When I worked for Walden University as the Director of Training in the School of Psychology, my mentor, Will Wilson, and I came up with the conceptual notion of Vertical Growth and Horizontal Growth. Generally speaking, Horizontal Growth is where you learn nothing radically new, but keep doing things you have already done, getting better at them, no doubt…or working with familiar populations, where you get a new variation of clients and presenting issues that you have worked with before. Nothing wrong with Horizontal Growth.
However, Will and I always insisted that students be able to argue and demonstrate how their internships would be Vertical Growth, not just Horizontal. For example, if they worked in a hospital, and wanted to do their internship there, we insisted that they work in a new area, or with a new population, or what have you. Not just “more of the same”–that ain’t internship, or at least it was not for me and Will. And it was our call.
Working with the same population over time, you have to take responsibility for your own Vertical Growth, somehow. Consider this–even Southwestern College instructors who are teaching the same course over and over and over risk not experiencing much Vertical Professional Growth—they have heard every response to the readings, they know the developmental issues that will come up, because they have seen it time and time again.
If not completely conscious of this possibility, the faculty person will always end up “the expert” in the room on the readings, and on the exercises, which sounds OK, I guess, until you realize that there might be nothing in the classroom that is pulling them toward Vertical Growth, only Horizontal Growth. Do they just stop growing, and rest on their laurels as The Expert? Honestly, I see that a lot out in the “spiritual healing” community. People who get to a point where they are the teachers, and they kind of stop moving down their road and make a living off what they already know, in their favorite (so far) lineage. If a new batch of students, or clients, is always in awe of you, it could be pretty easy to stick with what you have going, feeling like you are at the top.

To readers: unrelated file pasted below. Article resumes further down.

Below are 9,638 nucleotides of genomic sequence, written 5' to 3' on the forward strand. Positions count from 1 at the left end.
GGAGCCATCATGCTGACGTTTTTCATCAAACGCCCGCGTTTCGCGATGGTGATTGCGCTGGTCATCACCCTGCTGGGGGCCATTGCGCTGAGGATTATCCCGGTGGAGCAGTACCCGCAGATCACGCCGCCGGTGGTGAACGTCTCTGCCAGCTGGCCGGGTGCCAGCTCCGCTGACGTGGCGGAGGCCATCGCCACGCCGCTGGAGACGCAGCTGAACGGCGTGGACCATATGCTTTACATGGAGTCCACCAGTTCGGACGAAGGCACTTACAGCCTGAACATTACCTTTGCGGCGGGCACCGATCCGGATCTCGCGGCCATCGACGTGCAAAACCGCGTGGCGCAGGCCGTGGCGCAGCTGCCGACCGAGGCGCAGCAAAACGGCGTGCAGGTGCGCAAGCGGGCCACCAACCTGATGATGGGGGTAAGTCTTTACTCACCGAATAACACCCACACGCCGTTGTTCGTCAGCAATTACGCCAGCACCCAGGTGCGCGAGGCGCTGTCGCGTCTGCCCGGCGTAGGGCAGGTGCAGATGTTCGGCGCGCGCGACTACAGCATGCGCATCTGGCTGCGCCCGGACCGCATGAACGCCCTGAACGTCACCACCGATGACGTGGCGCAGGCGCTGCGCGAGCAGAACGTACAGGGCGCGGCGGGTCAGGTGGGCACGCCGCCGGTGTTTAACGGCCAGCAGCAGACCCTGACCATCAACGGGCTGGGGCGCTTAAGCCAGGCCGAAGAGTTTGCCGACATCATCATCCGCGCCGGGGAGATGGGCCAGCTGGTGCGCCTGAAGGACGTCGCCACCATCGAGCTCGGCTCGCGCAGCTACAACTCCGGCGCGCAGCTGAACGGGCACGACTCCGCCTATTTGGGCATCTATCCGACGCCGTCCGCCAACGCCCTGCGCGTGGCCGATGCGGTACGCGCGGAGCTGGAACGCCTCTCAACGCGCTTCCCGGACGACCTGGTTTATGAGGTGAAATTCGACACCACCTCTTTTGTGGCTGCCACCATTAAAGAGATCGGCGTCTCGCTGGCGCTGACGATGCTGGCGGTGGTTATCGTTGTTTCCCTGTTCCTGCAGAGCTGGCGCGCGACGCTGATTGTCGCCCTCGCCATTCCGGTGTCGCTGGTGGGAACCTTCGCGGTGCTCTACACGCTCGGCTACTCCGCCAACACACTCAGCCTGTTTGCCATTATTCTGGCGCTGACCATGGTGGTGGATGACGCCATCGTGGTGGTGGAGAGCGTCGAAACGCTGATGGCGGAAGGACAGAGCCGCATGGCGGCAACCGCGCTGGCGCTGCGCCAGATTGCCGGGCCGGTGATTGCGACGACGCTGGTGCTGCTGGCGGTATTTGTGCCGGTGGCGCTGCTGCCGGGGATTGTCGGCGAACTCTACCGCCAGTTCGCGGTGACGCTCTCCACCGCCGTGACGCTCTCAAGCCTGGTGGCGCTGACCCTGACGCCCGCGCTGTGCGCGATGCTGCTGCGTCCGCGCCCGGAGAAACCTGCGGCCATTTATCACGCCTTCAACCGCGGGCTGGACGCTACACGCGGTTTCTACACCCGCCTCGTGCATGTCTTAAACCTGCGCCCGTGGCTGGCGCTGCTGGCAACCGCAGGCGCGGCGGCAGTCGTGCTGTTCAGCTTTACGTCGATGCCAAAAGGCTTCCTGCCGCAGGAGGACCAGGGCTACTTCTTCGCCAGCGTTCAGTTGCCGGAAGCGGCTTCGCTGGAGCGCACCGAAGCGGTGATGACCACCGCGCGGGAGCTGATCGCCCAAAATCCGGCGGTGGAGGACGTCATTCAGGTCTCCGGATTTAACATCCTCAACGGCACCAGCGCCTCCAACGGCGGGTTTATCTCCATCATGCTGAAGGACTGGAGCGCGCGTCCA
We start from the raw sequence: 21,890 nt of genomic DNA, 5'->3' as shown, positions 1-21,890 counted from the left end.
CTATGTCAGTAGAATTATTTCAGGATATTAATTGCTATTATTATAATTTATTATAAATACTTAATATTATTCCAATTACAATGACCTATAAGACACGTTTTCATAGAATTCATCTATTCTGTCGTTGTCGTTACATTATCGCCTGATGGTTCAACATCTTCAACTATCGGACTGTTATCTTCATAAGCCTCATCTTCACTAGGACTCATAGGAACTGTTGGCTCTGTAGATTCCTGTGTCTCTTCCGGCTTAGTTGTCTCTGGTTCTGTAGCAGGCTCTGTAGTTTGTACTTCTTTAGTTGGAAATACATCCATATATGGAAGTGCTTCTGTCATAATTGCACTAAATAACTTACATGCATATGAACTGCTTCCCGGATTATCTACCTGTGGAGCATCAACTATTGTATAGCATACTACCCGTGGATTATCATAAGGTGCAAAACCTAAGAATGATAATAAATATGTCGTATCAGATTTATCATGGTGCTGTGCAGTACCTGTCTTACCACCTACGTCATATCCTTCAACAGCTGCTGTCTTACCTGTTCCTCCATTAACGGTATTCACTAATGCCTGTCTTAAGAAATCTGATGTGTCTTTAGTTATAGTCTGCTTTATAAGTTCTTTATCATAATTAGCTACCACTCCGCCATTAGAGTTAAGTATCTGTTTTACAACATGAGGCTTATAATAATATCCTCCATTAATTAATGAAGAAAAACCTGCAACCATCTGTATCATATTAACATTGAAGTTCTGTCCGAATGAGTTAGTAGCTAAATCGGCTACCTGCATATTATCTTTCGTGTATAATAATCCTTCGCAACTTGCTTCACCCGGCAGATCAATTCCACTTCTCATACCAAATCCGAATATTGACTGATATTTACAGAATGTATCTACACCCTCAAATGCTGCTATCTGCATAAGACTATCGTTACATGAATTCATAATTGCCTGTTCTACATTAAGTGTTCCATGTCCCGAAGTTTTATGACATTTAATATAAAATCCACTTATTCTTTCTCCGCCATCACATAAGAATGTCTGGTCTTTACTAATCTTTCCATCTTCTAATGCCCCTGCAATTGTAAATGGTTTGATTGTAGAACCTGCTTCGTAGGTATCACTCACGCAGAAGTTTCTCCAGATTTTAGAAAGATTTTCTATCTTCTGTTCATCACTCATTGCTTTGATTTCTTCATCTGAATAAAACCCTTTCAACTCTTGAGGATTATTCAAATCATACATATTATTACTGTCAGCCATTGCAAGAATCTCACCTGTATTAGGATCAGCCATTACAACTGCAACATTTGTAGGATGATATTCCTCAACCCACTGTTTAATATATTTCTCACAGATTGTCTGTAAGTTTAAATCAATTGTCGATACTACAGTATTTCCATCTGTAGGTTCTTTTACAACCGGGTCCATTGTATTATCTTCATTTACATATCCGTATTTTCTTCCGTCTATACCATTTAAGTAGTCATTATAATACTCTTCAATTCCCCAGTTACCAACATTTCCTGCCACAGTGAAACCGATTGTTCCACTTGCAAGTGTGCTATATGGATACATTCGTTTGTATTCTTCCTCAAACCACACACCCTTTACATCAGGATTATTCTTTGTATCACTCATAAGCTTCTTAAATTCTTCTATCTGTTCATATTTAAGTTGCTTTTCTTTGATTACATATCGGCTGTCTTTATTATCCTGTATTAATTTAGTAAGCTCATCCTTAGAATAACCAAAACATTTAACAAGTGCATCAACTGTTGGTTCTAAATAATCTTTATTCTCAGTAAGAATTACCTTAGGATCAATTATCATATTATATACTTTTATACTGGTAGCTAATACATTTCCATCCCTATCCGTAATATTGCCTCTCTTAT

I know an absolutely brilliant person who has been resting on one idea (one I happen to think is sort of misguided, but that is another issue) for decades. It becomes their “thing” and they get known for that thing, and so they just pitch camp there and stay forever.
I see that, too, especially in “Publish or Perish” universities. Schools that wield that mandate are NOT going to be interested in psychology faculty who start going on Vision Quests, or want to study disembodied teachers (Abraham, Seth, Ramtha), or what have you. They are NOT going to be allowed THAT kind of Vertical Growth on university time–they have to publish in the mainstream, refereed literature. It is a golden cage, that tenure thing. And it almost ensures Horizontal Growth, at the expense of Vertical Growth.
What if students could decide on some of the readings, and they were new to the instructor? What if presentations could be on the student’s topic of choice, rather than on something prescribed by the instructor in the assignment? Well, in fact some of this happens, for the students at Southwestern . They get to pick some of their own learning experiences in some, not all, of the Southwestern classes, and they always have room to move on paper topics.
I still worry about people who work in Higher Education, with the same population, year after year after year. I never thought about it much till now. I had realized clearly for years, that my brother, teaching high school boys, could use the same stories, the same fart noise adolescent humor, for DECADES, because every fall Skip Nolan had a new batch of 15 year old boys who thought it was hilarious, irreverent, unexpected, and iconic. He never needed to change out his material, or crank it up another Vertical level. Why? He sold out the house as it was. Everybody wanted to be in his class.
I’m not sure some of us are not doing the same thing. Well, maybe leaving out the fart noise humor part.
I don’t know. One more thing for a president to think about. How do we allow our faculty to pitch camp in a particular theoretical area, while insisting that they do not start building a permanent settlement there, at the expense of learning all of the new stuff that is coming down the pike, or being discovered, or being created, or coming into the collective consciousness?
Oh, and we also get occasional students who imagine they are already at the apex of psycho-spiritual growth, and can’t see what we have to teach them. Yeah, whatever, dude.
If we are not growing Vertically, if we have decided that what we know is enough, or is the Truth, or is all we have the energy to learn anymore, it is probably time to move it on down the road, and do something Vertical somewhere else…
Maybe take up surfing. Or slide guitar. Something like that.
Oh, by the way, Skip DID push himself toward Vertical Growth, but not because he needed it to keep his 15 year olds entertained–he did it because HE needed to do it for himself…
Jim Nolan, President, and Chief Verticality Awareness Officer